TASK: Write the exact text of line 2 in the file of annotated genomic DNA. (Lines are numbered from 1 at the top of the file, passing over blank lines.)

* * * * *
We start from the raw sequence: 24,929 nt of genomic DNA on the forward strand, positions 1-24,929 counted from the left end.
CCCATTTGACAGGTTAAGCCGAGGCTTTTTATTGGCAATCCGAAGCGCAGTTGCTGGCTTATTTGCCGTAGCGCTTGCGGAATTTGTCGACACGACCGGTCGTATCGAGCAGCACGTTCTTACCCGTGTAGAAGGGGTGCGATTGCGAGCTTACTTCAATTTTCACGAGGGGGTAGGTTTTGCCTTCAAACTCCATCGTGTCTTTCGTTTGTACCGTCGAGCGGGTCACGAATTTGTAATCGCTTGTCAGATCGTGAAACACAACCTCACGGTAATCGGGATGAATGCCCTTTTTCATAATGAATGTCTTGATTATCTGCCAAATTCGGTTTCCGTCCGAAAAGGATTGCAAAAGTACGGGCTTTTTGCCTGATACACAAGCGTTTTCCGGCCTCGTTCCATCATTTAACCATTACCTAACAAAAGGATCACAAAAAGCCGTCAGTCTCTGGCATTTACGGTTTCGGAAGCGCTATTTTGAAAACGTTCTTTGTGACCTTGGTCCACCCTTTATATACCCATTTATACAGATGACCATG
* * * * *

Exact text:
CCCATTTGACAGGTTAAGCCGAGGCTTTTTATTGGCAATCCGAAGCGCAGTTGCTGGCTTATTTGCCGTAGCGCTTGCGGAATTTGTCGACACGACCGGTCGTATCGAGCAGCACGTTCTTACCCGTGTAGAAGGGGTGCGATTGCGAGCTTACTTCAATTTTCACGAGGGGGTAGGTTTTGCCTTCAAACTCCATCGTGTCTTTCGTTTGTACCGTCGAGCGGGTCACGAATTTGTAATCGCTTGTCAGATCGTGAAACACAACCTCACGGTAATCGGGATGAATGCCCTTTTTCATAATGAATGTCTTGATTATCTGCCAAATTCGGTTTCCGTCCGAAAAGGATTGCAAAAGTACGGGCTTTTTGCCTGATACACAAGCGTTTTCCGGCCTCGTTCCATCATTTAACCATTACCTAACAAAAGGATCACAAAAAGCCGTCAGTCTCTGGCATTTACGGTTTCGGAAGCGCTATTTTGAAAACGTTCTTTGTGACCTTGGTCCACCCTTTATATACCCATTTATACAGATGACCATG